Company ready to embrace new technology

Business leaders expect to see quantum computing commercialized within the next five years, a new study has revealed, with 61 percent of respondents saying they plan to invest $1 million or more in the technology within the next three years, and the 10% who plan to pump in more than $20 million in quantum resources.

IQM is building task-specific 5-qubit quantum computers for clients in finance and medicine, where it has advantages over classical machines today (Photo: IQM)
Quantum computers today are often task-specific with relatively few qubits, but they are growing at a rapid pace. (Photo by IQM/Shutterstock)

The research, conducted by venture capital firm OpenOcean, quantum computing firm IQM and technology investor Lakestar, polled 174 business leaders and found that they are investing now or planning to invest in quantum computing, and 70% are developing real use cases for the technology.

Quantum computing presents a potential paradigm shift in how we process information and could solve problems not possible with classical computers, but many experts say the point is still at least a decade away and requires millions of qubits or processing units. quantum. The fastest quantum processors available today have yet to exceed 1,000 qubits.

Investment in new quantum hardware and software is growing at a rapid pace, with money coming from both private sector investment firms and central governments eager to ensure dominance in the next generation of computing power.

Billions poured into quantum computing

A 2021 McKinsey study found that private investors invested more than $1.7 billion in quantum computing startups last year, double the amount raised in 2020, and a World Economic report Forum released in September found that to date $35.5 billion in public and private money had been poured into quantum technology.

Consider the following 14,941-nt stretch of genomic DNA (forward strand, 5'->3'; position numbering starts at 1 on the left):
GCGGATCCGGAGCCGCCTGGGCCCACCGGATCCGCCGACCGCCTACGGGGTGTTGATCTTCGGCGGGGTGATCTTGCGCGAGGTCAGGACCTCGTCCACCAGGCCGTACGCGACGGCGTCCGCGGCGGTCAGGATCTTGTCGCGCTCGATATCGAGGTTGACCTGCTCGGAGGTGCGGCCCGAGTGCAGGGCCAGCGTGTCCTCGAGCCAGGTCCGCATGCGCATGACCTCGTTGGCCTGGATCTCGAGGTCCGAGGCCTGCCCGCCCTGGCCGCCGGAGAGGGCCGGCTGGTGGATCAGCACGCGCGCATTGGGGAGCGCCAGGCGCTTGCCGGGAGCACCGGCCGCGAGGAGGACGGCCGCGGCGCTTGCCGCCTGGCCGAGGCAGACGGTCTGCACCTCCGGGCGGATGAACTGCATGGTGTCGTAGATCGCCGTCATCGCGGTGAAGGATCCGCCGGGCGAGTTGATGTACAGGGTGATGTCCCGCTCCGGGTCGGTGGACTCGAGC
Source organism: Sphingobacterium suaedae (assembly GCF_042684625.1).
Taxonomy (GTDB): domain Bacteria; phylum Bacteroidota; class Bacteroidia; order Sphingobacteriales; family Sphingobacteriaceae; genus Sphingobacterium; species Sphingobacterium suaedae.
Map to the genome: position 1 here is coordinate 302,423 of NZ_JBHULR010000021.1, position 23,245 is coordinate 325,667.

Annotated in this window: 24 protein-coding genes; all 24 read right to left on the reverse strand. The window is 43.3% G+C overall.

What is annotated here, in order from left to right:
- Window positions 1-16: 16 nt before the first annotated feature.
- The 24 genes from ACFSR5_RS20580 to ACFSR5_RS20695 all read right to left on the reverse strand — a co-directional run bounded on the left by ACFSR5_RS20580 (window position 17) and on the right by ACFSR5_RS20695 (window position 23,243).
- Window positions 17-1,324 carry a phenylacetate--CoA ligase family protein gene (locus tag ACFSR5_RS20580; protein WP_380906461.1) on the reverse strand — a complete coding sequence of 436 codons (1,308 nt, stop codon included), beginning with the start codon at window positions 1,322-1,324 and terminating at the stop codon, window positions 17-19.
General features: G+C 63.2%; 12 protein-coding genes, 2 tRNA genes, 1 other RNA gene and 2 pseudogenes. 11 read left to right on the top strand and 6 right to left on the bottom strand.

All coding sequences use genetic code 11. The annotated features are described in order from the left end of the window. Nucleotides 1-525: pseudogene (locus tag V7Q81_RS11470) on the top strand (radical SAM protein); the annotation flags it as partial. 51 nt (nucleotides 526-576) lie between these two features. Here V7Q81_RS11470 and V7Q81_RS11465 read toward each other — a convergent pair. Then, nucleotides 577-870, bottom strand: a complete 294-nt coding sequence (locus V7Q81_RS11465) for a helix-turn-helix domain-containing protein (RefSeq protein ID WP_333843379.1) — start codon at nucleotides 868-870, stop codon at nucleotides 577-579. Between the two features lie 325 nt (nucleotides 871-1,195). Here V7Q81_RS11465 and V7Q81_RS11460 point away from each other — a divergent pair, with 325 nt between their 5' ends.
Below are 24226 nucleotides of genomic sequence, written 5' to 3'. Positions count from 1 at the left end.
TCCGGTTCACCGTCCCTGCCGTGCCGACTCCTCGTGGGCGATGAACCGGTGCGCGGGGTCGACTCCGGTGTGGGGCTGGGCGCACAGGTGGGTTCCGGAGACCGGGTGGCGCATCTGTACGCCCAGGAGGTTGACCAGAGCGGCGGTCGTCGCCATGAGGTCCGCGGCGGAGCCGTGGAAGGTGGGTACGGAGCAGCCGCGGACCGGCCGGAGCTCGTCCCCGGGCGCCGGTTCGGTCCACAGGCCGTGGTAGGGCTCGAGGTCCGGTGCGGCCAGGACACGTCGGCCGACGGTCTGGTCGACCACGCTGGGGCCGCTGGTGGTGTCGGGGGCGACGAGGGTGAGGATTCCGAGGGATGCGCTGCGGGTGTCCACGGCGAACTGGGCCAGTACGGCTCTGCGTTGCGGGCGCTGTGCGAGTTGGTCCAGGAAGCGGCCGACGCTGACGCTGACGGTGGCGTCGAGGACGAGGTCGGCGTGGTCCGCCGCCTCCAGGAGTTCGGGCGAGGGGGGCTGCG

“Apart from public funds (where China and the EU lead the way in terms of money employed), to date almost half of all investments in the sector have come from venture capital funds”, explained Ross McNaughton, partner of the law firm Taylor Wessing in a blog post.

“Of this, around 90% of that amount was invested in the planting and growing stages. The balance of funds comes from companies, other private sources, the angel investing community, and accelerators.”

Companies looking to bring quantum into their workflow over the next decade are also looking to invest heavily, with 28% of State of Quantum survey respondents planning to invest between $5 million and $20 million, and the 10% looking to invest more than $20 million in quantum.

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Industries such as cybersecurity, finance and healthcare are among the most likely to invest in technology and expect the most immediate return on investment.

That money is well spent, according to the new State of Quantum report, which states that: “As data on investment in quantum hardware and software increases, a thriving ecosystem of industry customers continues to grow – each party backing the technology to achieve commercialization in the next decade with significant R&D budgets.”